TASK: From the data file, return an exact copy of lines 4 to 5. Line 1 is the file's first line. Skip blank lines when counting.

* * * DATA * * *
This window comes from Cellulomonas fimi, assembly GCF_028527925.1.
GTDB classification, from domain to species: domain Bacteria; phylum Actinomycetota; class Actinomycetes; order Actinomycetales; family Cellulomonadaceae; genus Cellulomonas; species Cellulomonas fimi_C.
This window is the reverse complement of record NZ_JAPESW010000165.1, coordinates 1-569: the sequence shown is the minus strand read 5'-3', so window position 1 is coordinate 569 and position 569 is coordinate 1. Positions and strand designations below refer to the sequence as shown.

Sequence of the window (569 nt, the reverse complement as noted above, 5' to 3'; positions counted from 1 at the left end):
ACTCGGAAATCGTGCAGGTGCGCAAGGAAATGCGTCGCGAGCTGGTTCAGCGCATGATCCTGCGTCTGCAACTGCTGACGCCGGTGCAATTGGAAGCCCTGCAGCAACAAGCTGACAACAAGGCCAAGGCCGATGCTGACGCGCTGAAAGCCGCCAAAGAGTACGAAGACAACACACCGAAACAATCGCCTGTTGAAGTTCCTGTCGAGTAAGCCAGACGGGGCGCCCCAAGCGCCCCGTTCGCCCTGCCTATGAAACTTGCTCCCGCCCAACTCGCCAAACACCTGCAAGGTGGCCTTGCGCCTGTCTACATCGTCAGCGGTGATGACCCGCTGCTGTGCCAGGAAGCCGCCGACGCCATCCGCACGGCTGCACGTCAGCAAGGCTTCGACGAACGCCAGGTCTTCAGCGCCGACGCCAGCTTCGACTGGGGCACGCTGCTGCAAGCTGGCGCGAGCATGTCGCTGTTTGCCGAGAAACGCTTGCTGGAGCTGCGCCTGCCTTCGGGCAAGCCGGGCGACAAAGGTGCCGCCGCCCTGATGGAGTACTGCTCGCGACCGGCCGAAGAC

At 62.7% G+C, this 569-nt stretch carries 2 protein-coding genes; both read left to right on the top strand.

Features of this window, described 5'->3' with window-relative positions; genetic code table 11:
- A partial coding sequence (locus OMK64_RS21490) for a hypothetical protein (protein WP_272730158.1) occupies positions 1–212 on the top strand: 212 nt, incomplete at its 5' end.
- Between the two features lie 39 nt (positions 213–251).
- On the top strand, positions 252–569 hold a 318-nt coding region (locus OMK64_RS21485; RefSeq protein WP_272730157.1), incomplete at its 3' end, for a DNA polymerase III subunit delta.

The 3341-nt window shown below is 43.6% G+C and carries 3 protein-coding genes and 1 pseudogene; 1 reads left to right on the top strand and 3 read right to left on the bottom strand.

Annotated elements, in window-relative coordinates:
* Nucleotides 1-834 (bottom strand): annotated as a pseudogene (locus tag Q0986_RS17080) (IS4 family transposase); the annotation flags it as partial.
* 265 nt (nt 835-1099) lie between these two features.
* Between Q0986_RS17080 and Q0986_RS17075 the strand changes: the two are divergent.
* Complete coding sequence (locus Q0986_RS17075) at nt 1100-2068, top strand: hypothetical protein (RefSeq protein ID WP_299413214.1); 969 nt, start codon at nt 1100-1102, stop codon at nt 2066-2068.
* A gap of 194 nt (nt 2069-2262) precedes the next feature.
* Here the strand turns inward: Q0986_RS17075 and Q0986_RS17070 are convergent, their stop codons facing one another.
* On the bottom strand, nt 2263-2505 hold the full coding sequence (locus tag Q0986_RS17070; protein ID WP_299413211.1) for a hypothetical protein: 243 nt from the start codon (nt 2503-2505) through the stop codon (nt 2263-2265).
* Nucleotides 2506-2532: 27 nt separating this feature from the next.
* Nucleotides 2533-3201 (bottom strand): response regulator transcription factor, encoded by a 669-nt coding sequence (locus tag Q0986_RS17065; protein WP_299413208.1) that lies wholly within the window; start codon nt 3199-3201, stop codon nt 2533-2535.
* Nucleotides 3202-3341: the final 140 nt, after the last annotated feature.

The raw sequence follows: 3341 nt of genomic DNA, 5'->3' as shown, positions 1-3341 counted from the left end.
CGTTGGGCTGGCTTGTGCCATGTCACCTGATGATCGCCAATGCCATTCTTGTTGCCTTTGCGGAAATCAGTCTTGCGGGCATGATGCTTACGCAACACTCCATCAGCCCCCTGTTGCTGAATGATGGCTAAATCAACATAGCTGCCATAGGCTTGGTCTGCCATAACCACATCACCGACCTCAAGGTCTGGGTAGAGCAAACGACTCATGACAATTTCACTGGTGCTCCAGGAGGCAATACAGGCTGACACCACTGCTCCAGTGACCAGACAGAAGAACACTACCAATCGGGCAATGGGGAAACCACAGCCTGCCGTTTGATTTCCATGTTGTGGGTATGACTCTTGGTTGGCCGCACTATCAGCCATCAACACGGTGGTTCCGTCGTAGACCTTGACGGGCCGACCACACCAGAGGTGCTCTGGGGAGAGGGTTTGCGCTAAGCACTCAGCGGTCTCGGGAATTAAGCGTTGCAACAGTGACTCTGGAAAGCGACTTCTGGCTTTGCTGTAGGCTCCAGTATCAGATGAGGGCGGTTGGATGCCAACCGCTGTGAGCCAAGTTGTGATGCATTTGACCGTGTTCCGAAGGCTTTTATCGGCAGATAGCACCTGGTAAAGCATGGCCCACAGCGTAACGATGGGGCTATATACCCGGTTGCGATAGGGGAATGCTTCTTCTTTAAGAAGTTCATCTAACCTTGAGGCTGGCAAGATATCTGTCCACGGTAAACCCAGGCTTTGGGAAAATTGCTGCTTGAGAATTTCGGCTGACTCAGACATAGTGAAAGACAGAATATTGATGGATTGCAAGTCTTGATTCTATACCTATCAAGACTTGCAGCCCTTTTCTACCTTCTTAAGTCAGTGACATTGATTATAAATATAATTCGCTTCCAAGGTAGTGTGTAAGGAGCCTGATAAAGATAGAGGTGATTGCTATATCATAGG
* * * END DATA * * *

Sequence of the window (569 nt, the reverse complement as noted above, 5' to 3'; positions counted from 1 at the left end):
ACTCGGAAATCGTGCAGGTGCGCAAGGAAATGCGTCGCGAGCTGGTTCAGCGCATGATCCTGCGTCTGCAACTGCTGACGCCGGTGCAATTGGAAGCCCTGCAGCAACAAGCTGACAACAAGGCCAAGGCCGATGCTGACGCGCTGAAAGCCGCCAAAGAGTACGAAGACAACACACCGAAACAATCGCCTGTTGAAGTTCCTGTCGAGTAAGCCAGACGGGGCGCCCCAAGCGCCCCGTTCGCCCTGCCTATGAAACTTGCTCCCGCCCAACTCGCCAAACACCTGCAAGGTGGCCTTGCGCCTGTCTACATCGTCAGCGGTGATGACCCGCTGCTGTGCCAGGAAGCCGCCGACGCCATCCGCACGGCTGCACGTCAGCAAGGCTTCGACGAACGCCAGGTCTTCAGCGCCGACGCCAGCTTCGACTGGGGCACGCTGCTGCAAGCTGGCGCGAGCATGTCGCTGTTTGCCGAGAAACGCTTGCTGGAGCTGCGCCTGCCTTCGGGCAAGCCGGGCGACAAAGGTGCCGCCGCCCTGATGGAGTACTGCTCGCGACCGGCCGAAGAC